Asked recently about "golden rice", genetically modified to tackle blindness caused by vitamin A deficiency,
It was a staggering thing to say. For one thing, the developers of golden rice have said that it is not even ready for commercial planting. For another, it will be assessed in
Last year 170 million hectares were planted with GM crops, almost all with one of two traits: herbicide tolerance and insect resistance. Paterson says farmers wouldn't grow it, governments wouldn't license it, and consumers wouldn't buy it if it were not cost-effective and beneficial. But the facts tell a different story.
Farmers who took on herbicide-tolerant GM crops are now struggling with herbicide-resistant "superweeds". As a result, since 1996 there has been a disproportionate increase in the use of weedkillers - in excess of 225m kg in the US. Meanwhile, farmers who took on pest-resistant GM crops are struggling with the cost of secondary pests unaffected by the built-in toxins.
Nor has GM boosted yields. Indeed, in
Countries such as
GM has been widely grown for nearly 20 years, more than enough time to prove itself. The industry behind it is enormously powerful and well-funded. If GM never took off as predicted it is because all those promises of cheap pest control, and crops that tolerate flood, salt and extreme weather, simply haven't materialised. If they had, perhaps consumers would be willing to put niggling doubts about safety to one side. Without the success story, GM relies on hype.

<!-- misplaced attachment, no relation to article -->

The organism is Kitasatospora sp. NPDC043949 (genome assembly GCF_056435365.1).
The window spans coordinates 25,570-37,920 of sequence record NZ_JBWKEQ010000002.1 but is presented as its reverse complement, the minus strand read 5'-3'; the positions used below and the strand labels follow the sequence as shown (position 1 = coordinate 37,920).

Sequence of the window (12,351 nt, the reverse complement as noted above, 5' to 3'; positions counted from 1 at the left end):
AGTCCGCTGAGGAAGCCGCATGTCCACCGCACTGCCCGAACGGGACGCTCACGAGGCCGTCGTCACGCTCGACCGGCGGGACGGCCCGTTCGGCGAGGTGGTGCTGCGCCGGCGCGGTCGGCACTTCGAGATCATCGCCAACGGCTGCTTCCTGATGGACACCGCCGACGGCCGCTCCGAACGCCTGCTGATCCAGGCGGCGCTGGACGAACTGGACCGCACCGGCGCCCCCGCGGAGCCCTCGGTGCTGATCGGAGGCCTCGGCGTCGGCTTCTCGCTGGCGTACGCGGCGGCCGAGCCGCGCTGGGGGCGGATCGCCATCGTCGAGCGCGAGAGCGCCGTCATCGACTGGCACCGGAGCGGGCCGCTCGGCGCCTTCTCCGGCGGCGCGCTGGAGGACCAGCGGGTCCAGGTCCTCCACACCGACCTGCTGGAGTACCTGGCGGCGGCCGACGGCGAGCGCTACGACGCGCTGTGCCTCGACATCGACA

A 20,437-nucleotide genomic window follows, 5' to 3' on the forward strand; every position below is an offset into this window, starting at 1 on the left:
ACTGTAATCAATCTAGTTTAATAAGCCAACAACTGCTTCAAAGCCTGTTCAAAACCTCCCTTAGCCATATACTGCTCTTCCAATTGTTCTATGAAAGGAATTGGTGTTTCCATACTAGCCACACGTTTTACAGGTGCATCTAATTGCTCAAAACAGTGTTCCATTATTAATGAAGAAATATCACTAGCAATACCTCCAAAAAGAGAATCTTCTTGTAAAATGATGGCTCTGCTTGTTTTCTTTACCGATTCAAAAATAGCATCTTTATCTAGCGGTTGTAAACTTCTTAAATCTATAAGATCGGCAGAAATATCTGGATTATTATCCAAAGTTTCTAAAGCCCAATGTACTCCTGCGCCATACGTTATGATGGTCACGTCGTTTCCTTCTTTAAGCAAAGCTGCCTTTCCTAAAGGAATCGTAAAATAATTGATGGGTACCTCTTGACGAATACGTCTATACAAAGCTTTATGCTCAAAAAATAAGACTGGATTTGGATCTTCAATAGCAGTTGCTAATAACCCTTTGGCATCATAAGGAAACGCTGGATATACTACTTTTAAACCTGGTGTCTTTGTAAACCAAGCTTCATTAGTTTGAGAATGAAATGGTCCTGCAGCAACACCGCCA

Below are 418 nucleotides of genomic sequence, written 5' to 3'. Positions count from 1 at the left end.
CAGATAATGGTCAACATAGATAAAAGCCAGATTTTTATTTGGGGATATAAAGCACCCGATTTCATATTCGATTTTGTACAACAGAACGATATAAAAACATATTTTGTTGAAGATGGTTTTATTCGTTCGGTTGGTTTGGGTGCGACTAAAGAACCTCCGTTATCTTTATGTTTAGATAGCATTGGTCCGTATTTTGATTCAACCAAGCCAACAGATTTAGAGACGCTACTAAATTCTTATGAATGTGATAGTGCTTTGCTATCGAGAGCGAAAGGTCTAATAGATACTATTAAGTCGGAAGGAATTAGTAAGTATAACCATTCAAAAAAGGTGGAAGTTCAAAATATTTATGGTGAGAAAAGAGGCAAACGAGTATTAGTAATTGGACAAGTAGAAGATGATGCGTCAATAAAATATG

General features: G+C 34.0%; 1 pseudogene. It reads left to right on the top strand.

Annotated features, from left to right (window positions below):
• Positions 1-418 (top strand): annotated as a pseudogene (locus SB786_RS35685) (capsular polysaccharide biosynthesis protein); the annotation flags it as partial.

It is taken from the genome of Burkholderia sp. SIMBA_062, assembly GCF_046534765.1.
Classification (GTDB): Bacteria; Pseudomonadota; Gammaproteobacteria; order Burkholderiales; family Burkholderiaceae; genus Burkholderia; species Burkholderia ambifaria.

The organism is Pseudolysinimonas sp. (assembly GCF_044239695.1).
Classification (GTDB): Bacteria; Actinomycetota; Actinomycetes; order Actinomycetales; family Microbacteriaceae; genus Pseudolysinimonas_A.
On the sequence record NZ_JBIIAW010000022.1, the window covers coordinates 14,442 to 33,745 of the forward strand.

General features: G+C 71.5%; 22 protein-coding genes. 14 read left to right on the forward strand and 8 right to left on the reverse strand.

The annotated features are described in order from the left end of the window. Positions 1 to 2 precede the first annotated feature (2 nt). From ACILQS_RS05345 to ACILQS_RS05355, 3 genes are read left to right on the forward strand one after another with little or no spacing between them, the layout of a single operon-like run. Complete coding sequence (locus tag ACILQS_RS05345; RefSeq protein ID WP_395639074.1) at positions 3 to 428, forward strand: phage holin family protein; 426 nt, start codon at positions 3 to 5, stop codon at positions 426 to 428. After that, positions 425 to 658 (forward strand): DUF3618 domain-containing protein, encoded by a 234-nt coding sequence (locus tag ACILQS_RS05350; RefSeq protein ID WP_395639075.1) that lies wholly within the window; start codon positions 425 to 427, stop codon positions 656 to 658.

The irony is that a different type of biotechnology - traditional hybridisation - has actually delivered those products, and at a fraction of the cost. Using new technologies such as gene marker mapping and genome sequencing, conventional breeding has quietly delivered drought-tolerant and flood-tolerant rice varieties with higher yields. British scientists have developed disease-resistant pearl millet for
But even while there is so much to gain from traditional biotech, there's little money in it. Improving and selling crop varieties that farmers can use year after year is not as profitable to the industry as a GM model that requires farmers to purchase patented seeds each year, locking them into dependence on the giant companies - just three of which control a staggering 70% of global seed sales.
GM has never been about feeding the world, or tackling environmental problems. It is and has always been about control of the global food economy by a tiny handful of giant corporations. It's not wicked to question that process. It is wicked not to.
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